« Sen. Bob Menendez one-time aide might benefit from company of FBI-investigated donor | Main | Rev. Richard P. Dunn is not impressed »

Dolphins get unanimous support for stadium tax deal in first Senate hearing

The Miami Dolphins started off the legislative season 1-and-0 in their attempt to get lawmakers to approve a multi-million dollar deal to upgrade its 25-year-old stadium.

Lawmakers in the Florida Senate Commerce Committee gave unanimous support to a bill that would clear the way for higher hotel bed taxes and a new sales tax rebate to help fund a $400 million renovation of the Fins’ digs.

The bill, sponsored by Sen. Oscar Braynon, D-Miami Gardens, has cleared its first hurdle, but it still faces an uphill climb. There will be several more committee stops and the bill also has to clear the Florida House, where Braynon acknowledged that there’s still some heavy lifting to do.

“In the Senate, I don’t think that we’re going to have as many problems as we’re going to have in the House,” he said.

The bill would allow the Dolphins to collect an annual $3 million in sales tax rebates from the state for 30 years, as well as millions more in new bed taxes.

Several stakeholders came up to Tallahassee to support the bill at its first committee hearing, including Miami Gardens mayor Oliver Gilbert,  SunLife stadium CEO Mike Dee and Miami-Dade Chamber of Commerce President Bill Diggs.

All supporters pitched the same message: This tax deal is a smart economic move for the state, and would lead to Super Bowls, college championships and other major tourism events. 

Several Senators lined up behind that idea, giving the measure unanimous support after a lengthy period of questions and commentary. The Senators’ openness could bode well for other sports teams across Florida that are considering taxpayer funded stadium deals.

“You have a sure deal here,” said Sen. Gwen Margolis, D-Miami. “You know that they’re going to employ more people. You know that it’s going to bring in more money.”

None of the supporters brought up the Miami Marlins deal, which has been criticized as a poorly designed taxpayer giveaway.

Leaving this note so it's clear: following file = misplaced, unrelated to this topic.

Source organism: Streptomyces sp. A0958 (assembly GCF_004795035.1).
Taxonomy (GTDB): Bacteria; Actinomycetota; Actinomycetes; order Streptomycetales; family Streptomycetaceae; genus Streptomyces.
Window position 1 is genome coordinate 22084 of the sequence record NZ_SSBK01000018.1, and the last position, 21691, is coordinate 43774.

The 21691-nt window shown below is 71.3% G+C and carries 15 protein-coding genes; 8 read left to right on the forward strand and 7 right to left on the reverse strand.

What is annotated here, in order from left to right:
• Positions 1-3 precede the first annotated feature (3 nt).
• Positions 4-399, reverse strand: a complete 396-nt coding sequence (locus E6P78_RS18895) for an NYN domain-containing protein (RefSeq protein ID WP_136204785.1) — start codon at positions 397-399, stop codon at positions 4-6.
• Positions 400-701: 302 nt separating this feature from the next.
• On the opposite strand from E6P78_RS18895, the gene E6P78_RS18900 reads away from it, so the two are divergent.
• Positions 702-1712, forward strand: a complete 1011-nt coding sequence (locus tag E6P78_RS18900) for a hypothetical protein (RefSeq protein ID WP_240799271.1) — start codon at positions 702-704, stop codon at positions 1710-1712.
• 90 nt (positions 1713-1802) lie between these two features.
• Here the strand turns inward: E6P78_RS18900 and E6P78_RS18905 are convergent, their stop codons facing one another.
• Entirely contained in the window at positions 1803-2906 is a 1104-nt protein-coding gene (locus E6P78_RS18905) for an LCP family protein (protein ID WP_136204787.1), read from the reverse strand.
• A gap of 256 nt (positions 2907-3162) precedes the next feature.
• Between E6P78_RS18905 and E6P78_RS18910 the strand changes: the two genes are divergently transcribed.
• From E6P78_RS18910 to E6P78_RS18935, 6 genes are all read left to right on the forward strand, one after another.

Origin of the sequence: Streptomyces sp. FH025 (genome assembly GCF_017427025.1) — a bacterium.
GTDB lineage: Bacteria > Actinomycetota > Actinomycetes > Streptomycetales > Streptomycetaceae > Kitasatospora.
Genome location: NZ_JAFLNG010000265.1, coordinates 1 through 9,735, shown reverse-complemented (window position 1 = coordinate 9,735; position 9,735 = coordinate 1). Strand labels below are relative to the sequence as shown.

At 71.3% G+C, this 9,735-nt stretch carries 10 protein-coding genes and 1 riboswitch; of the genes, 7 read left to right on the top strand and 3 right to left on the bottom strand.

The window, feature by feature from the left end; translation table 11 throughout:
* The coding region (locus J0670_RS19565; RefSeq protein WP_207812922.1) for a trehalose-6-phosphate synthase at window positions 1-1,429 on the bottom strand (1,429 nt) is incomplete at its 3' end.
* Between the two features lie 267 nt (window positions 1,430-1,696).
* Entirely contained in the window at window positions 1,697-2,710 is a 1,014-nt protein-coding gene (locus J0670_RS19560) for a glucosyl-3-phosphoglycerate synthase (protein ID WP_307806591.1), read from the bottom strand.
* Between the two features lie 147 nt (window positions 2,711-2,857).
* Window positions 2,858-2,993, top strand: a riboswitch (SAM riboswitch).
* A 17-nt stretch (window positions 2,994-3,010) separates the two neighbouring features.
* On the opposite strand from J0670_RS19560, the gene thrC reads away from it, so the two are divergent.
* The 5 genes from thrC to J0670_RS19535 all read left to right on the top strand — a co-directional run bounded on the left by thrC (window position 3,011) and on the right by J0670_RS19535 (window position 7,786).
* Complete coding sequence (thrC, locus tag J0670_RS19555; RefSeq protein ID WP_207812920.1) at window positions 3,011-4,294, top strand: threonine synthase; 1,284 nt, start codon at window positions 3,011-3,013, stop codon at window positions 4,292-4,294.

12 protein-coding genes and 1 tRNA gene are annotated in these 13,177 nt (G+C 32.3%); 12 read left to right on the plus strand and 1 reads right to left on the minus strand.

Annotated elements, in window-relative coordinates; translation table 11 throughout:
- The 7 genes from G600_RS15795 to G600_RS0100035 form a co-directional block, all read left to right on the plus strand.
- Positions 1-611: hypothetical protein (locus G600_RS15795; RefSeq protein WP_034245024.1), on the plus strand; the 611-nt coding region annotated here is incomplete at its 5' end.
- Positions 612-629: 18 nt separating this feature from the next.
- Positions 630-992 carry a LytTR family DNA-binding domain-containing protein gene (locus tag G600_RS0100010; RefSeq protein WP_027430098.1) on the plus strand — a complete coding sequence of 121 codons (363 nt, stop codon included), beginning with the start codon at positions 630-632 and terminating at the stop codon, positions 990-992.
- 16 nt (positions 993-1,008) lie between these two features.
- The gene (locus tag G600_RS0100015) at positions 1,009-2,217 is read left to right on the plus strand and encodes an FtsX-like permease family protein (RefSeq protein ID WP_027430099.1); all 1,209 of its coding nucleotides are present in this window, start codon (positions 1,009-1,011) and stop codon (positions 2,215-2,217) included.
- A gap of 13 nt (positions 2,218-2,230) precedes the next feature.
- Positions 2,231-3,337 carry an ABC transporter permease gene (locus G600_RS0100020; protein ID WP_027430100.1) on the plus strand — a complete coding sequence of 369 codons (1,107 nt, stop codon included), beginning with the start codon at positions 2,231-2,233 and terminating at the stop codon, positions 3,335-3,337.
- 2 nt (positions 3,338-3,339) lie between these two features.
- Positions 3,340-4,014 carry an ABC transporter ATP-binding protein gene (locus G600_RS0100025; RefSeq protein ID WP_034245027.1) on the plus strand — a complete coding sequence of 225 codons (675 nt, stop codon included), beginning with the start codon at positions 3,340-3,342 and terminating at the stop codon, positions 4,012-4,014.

Comments

Feed You can follow this conversation by subscribing to the comment feed for this post.

Marvin Sanchez

Im happy that this Marlins deal isnt preventing people from seeing the true value in this deal. I am a Miami-Dade citizen and I am fully supportive, under 1 condition..... Ross pays up!!!!!! I know how owners can be and I can only hope that he pays for the majority.

SmellsLikeRottenRoses

He better pay more than a majority. For once, Florida can be used as a model for something good. This is how stadium deals should be done. Mostly private with a public kicker funded by tourists, not general revenue funds

WhataCountry

I need to bring my property up to 2012 standards. The upgrade will cost 200M. Can anyone of you guys out there give me $100M? I'll put up the other 100M. It will make my house look a lot better and the value of the other houses around mine will improve.... What a country!!! Give handouts to billionaires and get the general public to pay for it. Joe Robbie must be squirming in his grave. What happened to his way of doing business??? Robbie built the stadium the old fashioned way. Using his own money and mortgaging every asset he had without asking the public for a red cent.

John Nelson

Write you letters to your senators not the news articles, this is the only way you will win. The Senators don't read these columns.

Again another tax increase on the people, yes state residents do spend money on hotels when we come down to a dolphins game. and again robbing the sales tax fund to support private business.

Like Joe Robbie, Steve Ross has had made mufti millions of the Dolphins, he can pay for his own renovations. We are talking about renovations, not building a new stadium. In this age we have far better things to spend our tax dollars on.

Will it increase the potential to bring Super bowls in, I doubt it, they have already had two, it was in a stadium paid for by the owner. It is the weather that brings the Super Bowls, and of course competition from other states that have built indoor stadiums with 75,000 plus capacity one of the requirement for a bowl game.

The comments to this entry are closed.